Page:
We’re happy to introduce another member of our editorial board, Antonio José Manzaneda. Antonio is based at the University of Jaén, Spain, and is a plant evolutionary ecologist whose work focusses on the evolution of complex traits with a relevant ecological function in the context of adaptation. Read more about his research below.
Estimados colegas, aquí abajo os pongo algunas líneas sobre las investigaciones que he venido desarrollando durante mi carrera profesional como ecólogo evolutivo. Destaco algunas de las publicaciones sobre hormigas y semillas que realicé durante mi doctorado en la Sierra de Cazorla y otros parques naturales de España, mi trabajo sobre Boechera y sus herbívoros con Tom Mitchell-Olds en las Montañas Rocosas, y también de mi trabajo con Brachypodium y el significado evolutivo y ecológico de rasgos funcionales en este complejo de especies. Espero disfrutéis y que ayude a que conozcáis un poco mejor mi trabajo.
Un saludo cordial.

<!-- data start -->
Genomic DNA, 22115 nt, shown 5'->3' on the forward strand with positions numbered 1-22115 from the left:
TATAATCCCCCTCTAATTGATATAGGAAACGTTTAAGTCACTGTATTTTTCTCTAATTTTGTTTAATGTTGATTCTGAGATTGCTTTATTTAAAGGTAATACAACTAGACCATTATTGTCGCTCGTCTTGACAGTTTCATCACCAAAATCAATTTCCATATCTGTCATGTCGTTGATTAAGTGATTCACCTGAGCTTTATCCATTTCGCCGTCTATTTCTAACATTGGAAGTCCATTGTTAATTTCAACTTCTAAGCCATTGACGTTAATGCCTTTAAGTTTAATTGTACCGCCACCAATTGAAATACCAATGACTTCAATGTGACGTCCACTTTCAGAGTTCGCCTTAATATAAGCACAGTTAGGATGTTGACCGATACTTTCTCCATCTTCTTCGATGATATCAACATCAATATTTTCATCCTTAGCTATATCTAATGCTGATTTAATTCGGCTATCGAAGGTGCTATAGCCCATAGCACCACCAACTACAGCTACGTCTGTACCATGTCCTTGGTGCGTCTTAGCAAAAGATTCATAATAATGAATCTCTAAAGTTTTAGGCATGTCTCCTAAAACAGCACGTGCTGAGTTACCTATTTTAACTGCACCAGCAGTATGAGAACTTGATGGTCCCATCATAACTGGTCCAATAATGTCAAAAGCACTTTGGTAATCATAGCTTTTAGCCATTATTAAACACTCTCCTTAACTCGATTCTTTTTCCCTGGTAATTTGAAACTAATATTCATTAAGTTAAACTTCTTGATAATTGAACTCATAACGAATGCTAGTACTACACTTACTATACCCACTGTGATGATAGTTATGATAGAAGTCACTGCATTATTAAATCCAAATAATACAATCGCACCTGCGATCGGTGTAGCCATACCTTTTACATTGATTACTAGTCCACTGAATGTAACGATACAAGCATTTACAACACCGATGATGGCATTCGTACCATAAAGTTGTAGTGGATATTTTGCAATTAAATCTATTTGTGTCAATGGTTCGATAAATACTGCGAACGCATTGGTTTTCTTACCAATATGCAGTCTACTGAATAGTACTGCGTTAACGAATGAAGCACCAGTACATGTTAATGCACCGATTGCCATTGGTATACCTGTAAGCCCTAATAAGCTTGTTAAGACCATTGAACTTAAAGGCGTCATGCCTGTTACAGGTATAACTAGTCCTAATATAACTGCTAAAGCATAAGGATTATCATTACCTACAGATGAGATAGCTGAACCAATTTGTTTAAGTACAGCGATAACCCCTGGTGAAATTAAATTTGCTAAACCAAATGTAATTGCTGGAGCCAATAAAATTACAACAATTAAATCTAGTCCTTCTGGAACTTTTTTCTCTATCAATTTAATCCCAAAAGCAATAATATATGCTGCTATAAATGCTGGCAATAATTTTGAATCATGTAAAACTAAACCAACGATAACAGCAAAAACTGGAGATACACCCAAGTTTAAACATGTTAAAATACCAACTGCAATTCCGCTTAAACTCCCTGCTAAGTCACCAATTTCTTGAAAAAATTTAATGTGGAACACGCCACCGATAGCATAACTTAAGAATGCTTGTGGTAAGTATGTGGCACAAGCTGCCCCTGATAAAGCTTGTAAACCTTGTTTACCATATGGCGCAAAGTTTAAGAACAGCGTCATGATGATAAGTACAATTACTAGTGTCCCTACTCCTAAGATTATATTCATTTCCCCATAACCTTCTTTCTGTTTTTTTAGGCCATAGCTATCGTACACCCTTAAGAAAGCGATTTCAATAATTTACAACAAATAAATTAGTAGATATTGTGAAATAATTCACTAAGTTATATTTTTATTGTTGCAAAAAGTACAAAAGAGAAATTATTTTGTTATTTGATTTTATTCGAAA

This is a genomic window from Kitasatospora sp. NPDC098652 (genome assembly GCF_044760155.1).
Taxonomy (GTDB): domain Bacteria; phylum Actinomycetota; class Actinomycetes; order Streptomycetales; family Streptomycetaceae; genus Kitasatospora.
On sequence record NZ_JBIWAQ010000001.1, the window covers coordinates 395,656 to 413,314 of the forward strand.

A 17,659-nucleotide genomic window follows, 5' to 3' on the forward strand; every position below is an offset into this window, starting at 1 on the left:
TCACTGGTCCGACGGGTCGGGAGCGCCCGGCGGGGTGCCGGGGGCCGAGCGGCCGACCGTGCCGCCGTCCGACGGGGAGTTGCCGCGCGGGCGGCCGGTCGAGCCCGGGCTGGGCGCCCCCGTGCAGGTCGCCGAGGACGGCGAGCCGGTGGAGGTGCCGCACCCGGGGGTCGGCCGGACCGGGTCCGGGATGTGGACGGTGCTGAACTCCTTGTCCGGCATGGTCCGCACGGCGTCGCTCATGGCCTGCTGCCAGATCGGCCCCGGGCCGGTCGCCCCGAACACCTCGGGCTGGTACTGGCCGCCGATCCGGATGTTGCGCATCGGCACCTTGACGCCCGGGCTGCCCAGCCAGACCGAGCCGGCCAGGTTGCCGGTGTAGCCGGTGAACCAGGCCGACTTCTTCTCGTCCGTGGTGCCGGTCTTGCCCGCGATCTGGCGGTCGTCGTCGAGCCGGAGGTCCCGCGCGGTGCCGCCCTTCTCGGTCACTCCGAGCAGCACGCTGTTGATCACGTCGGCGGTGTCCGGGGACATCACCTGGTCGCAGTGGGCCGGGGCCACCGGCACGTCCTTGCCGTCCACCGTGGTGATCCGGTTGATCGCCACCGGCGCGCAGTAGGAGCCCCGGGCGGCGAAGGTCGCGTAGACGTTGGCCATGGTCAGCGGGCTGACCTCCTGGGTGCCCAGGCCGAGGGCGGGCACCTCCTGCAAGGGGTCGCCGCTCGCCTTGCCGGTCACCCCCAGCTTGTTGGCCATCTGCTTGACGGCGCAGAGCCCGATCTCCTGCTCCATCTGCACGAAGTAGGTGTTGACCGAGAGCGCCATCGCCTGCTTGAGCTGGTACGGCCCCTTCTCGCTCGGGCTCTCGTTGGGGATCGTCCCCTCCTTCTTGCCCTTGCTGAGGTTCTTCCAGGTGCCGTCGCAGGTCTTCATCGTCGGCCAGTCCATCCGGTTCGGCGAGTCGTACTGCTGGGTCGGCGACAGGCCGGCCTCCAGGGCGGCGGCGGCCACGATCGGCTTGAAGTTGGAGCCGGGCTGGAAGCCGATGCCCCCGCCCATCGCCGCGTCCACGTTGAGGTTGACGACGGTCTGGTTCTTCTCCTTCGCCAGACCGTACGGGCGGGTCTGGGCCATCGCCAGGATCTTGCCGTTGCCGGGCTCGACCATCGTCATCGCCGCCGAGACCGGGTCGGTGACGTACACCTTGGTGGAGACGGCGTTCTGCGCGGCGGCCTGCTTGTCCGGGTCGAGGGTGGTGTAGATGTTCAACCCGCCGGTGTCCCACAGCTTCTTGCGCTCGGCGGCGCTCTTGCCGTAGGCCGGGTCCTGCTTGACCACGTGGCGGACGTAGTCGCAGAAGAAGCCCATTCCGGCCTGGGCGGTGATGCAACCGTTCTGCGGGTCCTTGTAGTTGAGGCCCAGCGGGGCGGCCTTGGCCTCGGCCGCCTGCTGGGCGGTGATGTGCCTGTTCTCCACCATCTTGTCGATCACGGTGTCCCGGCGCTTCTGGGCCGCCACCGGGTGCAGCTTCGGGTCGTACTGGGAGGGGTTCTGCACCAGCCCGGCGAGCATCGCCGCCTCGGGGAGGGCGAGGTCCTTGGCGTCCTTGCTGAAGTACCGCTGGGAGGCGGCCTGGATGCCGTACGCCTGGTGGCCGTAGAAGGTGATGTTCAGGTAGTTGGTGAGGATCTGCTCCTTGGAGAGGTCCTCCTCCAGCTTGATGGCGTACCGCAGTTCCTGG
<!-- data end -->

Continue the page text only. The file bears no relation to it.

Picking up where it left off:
During my career, I have had a broad interest in different questions relating to plant ecology and evolution. During my PhD, conducted at Doñana Biological Station (CSIC, Seville, Spain), I was interested in the ecological consequences of geographical variations in the ant-seed dispersal mutualism (i.e., myrmecochory), I especially evaluated the result of spatial variations on the ecological specialization of such interaction (Manzaneda and Rey 2009, 2012), and the ecological advantages derived from myrmecochory (e.g., Manzaneda et al., 2005; Manzaneda and Rey 2012) in the study system Helleborus foetidus (Ranunculaceae) and its ant dispersers across a geographical gradient in Spain. From these studies, I realized how variable the ecological outcomes of ant-plant mutualisms are across spatial scales, and how this fact may contribute to maintaining variation in seed dispersal-related traits (e.g., Rey and Manzaneda 2007). An important conclusion derived from my PhD work on this system was that myrmecochory, which is regarded as a predominantly generalized interaction, is in some systems, a specialized interaction in which intrinsic traits of the plant, rather than the ecological context in which the interaction takes place, determine dispersal success (Manzaneda and Rey 2009).